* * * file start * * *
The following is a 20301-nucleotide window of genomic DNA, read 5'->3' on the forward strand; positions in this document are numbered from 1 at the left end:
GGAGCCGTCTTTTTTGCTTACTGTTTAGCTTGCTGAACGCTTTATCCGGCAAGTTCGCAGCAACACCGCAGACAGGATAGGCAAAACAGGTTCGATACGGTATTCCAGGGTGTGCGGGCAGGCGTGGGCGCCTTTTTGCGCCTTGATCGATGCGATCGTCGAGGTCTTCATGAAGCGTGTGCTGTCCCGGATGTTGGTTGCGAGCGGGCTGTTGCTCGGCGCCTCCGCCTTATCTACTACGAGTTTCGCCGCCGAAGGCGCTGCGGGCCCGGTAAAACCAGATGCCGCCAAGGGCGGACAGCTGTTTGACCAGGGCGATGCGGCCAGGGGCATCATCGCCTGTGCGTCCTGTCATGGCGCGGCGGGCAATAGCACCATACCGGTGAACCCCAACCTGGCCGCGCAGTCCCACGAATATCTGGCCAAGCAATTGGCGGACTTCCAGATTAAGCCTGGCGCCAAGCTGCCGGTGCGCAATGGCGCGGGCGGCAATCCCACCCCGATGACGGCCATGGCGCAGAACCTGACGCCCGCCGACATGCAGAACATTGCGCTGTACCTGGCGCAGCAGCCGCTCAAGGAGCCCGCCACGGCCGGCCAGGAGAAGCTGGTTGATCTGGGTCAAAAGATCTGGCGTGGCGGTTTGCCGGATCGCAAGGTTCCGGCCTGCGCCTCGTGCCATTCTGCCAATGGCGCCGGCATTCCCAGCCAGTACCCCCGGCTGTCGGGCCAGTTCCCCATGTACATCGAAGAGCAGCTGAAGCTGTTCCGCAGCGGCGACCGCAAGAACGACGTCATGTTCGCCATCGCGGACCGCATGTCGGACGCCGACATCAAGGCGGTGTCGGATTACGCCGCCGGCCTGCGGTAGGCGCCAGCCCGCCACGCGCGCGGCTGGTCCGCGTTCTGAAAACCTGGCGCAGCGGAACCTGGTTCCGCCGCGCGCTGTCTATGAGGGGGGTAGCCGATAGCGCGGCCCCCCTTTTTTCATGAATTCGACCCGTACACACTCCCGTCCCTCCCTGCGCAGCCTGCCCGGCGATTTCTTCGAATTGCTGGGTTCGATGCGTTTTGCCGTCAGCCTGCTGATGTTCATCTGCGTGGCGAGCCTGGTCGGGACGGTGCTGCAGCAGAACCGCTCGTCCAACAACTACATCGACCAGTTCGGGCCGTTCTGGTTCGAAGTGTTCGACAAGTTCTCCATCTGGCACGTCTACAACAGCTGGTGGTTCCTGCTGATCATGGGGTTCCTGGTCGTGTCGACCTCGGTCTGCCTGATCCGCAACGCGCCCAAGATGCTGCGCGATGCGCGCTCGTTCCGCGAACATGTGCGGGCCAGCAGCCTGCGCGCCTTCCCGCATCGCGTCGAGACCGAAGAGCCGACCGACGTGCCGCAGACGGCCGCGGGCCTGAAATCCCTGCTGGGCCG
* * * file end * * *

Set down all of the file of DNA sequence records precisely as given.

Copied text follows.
The following is a 20301-nucleotide window of genomic DNA, read 5'->3' on the forward strand; positions in this document are numbered from 1 at the left end:
GGAGCCGTCTTTTTTGCTTACTGTTTAGCTTGCTGAACGCTTTATCCGGCAAGTTCGCAGCAACACCGCAGACAGGATAGGCAAAACAGGTTCGATACGGTATTCCAGGGTGTGCGGGCAGGCGTGGGCGCCTTTTTGCGCCTTGATCGATGCGATCGTCGAGGTCTTCATGAAGCGTGTGCTGTCCCGGATGTTGGTTGCGAGCGGGCTGTTGCTCGGCGCCTCCGCCTTATCTACTACGAGTTTCGCCGCCGAAGGCGCTGCGGGCCCGGTAAAACCAGATGCCGCCAAGGGCGGACAGCTGTTTGACCAGGGCGATGCGGCCAGGGGCATCATCGCCTGTGCGTCCTGTCATGGCGCGGCGGGCAATAGCACCATACCGGTGAACCCCAACCTGGCCGCGCAGTCCCACGAATATCTGGCCAAGCAATTGGCGGACTTCCAGATTAAGCCTGGCGCCAAGCTGCCGGTGCGCAATGGCGCGGGCGGCAATCCCACCCCGATGACGGCCATGGCGCAGAACCTGACGCCCGCCGACATGCAGAACATTGCGCTGTACCTGGCGCAGCAGCCGCTCAAGGAGCCCGCCACGGCCGGCCAGGAGAAGCTGGTTGATCTGGGTCAAAAGATCTGGCGTGGCGGTTTGCCGGATCGCAAGGTTCCGGCCTGCGCCTCGTGCCATTCTGCCAATGGCGCCGGCATTCCCAGCCAGTACCCCCGGCTGTCGGGCCAGTTCCCCATGTACATCGAAGAGCAGCTGAAGCTGTTCCGCAGCGGCGACCGCAAGAACGACGTCATGTTCGCCATCGCGGACCGCATGTCGGACGCCGACATCAAGGCGGTGTCGGATTACGCCGCCGGCCTGCGGTAGGCGCCAGCCCGCCACGCGCGCGGCTGGTCCGCGTTCTGAAAACCTGGCGCAGCGGAACCTGGTTCCGCCGCGCGCTGTCTATGAGGGGGGTAGCCGATAGCGCGGCCCCCCTTTTTTCATGAATTCGACCCGTACACACTCCCGTCCCTCCCTGCGCAGCCTGCCCGGCGATTTCTTCGAATTGCTGGGTTCGATGCGTTTTGCCGTCAGCCTGCTGATGTTCATCTGCGTGGCGAGCCTGGTCGGGACGGTGCTGCAGCAGAACCGCTCGTCCAACAACTACATCGACCAGTTCGGGCCGTTCTGGTTCGAAGTGTTCGACAAGTTCTCCATCTGGCACGTCTACAACAGCTGGTGGTTCCTGCTGATCATGGGGTTCCTGGTCGTGTCGACCTCGGTCTGCCTGATCCGCAACGCGCCCAAGATGCTGCGCGATGCGCGCTCGTTCCGCGAACATGTGCGGGCCAGCAGCCTGCGCGCCTTCCCGCATCGCGTCGAGACCGAAGAGCCGACCGACGTGCCGCAGACGGCCGCGGGCCTGAAATCCCTGCTGGGCCG